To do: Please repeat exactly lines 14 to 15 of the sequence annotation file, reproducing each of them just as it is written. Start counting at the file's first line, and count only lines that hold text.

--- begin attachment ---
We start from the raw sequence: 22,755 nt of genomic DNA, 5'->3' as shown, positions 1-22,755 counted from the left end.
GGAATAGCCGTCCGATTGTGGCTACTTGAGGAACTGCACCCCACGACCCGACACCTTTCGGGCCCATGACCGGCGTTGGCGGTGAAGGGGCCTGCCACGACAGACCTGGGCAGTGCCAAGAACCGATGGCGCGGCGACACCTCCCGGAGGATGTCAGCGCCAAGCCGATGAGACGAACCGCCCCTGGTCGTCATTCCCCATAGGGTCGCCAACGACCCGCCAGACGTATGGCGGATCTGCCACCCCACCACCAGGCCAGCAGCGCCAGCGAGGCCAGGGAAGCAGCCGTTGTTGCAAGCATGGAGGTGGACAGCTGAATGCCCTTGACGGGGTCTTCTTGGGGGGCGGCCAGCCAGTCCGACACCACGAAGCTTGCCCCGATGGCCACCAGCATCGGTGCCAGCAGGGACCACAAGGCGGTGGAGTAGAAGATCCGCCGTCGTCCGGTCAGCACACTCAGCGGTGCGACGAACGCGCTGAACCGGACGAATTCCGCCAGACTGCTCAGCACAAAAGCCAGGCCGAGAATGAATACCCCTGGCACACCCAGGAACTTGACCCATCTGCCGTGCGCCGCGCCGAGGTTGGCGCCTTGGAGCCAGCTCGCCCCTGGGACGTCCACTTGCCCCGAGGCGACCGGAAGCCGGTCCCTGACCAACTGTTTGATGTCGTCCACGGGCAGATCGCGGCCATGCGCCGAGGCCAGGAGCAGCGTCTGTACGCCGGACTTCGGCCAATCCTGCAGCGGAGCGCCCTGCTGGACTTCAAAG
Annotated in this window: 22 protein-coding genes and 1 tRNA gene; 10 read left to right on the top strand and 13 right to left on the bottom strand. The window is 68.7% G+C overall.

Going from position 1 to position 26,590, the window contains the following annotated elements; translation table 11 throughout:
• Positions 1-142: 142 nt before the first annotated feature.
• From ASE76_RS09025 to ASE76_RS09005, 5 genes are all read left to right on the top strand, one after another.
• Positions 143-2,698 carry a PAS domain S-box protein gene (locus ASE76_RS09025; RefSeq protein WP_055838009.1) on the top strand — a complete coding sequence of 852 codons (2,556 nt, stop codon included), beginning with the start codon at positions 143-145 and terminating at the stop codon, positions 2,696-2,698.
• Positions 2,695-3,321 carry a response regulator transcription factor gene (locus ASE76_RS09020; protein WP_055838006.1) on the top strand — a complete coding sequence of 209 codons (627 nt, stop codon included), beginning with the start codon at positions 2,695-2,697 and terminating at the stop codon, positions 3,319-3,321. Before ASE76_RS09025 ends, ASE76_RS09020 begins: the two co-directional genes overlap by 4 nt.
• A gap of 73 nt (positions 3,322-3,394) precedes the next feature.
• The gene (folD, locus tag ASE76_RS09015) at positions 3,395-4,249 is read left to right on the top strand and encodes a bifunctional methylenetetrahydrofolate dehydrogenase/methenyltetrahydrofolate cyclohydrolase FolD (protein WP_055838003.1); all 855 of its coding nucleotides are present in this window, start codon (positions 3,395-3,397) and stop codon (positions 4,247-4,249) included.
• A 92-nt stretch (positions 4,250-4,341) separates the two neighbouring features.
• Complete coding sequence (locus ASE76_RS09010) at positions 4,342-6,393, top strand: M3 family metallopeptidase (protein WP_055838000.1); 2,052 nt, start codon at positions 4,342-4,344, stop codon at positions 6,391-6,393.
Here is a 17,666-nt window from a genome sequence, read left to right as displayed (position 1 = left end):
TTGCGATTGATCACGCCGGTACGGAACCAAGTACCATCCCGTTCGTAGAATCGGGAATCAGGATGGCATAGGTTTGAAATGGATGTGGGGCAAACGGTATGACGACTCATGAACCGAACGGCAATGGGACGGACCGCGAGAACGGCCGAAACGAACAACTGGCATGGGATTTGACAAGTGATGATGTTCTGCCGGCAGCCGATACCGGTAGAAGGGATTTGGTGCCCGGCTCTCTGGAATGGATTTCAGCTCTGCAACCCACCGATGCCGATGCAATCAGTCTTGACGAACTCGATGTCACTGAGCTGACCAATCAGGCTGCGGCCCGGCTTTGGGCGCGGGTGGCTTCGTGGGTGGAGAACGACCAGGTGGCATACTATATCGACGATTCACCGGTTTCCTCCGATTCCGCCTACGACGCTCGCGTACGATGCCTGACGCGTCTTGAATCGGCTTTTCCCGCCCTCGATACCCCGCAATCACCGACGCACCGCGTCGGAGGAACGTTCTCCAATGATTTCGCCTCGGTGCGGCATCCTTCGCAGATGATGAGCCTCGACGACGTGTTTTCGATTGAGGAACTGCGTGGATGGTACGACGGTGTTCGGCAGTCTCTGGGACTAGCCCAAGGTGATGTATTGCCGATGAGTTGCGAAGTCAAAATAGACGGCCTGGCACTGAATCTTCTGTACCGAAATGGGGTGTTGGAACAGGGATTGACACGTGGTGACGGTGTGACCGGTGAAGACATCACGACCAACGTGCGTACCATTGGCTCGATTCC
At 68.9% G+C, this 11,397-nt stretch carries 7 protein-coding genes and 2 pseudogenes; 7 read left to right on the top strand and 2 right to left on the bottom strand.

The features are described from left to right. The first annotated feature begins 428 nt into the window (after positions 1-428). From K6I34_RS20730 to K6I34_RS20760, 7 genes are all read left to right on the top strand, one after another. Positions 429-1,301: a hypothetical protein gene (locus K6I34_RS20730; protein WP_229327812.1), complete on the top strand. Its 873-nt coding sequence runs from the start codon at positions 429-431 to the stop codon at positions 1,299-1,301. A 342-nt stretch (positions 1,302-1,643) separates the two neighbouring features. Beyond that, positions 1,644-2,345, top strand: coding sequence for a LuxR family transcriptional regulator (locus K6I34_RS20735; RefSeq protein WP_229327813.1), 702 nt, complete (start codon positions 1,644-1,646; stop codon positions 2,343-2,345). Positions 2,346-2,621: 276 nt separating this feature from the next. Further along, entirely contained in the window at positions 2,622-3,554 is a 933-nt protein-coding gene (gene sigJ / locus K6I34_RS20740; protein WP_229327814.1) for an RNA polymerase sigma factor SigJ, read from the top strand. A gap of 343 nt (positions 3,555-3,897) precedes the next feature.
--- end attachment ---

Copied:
TTGCGATTGATCACGCCGGTACGGAACCAAGTACCATCCCGTTCGTAGAATCGGGAATCAGGATGGCATAGGTTTGAAATGGATGTGGGGCAAACGGTATGACGACTCATGAACCGAACGGCAATGGGACGGACCGCGAGAACGGCCGAAACGAACAACTGGCATGGGATTTGACAAGTGATGATGTTCTGCCGGCAGCCGATACCGGTAGAAGGGATTTGGTGCCCGGCTCTCTGGAATGGATTTCAGCTCTGCAACCCACCGATGCCGATGCAATCAGTCTTGACGAACTCGATGTCACTGAGCTGACCAATCAGGCTGCGGCCCGGCTTTGGGCGCGGGTGGCTTCGTGGGTGGAGAACGACCAGGTGGCATACTATATCGACGATTCACCGGTTTCCTCCGATTCCGCCTACGACGCTCGCGTACGATGCCTGACGCGTCTTGAATCGGCTTTTCCCGCCCTCGATACCCCGCAATCACCGACGCACCGCGTCGGAGGAACGTTCTCCAATGATTTCGCCTCGGTGCGGCATCCTTCGCAGATGATGAGCCTCGACGACGTGTTTTCGATTGAGGAACTGCGTGGATGGTACGACGGTGTTCGGCAGTCTCTGGGACTAGCCCAAGGTGATGTATTGCCGATGAGTTGCGAAGTCAAAATAGACGGCCTGGCACTGAATCTTCTGTACCGAAATGGGGTGTTGGAACAGGGATTGACACGTGGTGACGGTGTGACCGGTGAAGACATCACGACCAACGTGCGTACCATTGGCTCGATTCC
At 68.9% G+C, this 11,397-nt stretch carries 7 protein-coding genes and 2 pseudogenes; 7 read left to right on the top strand and 2 right to left on the bottom strand.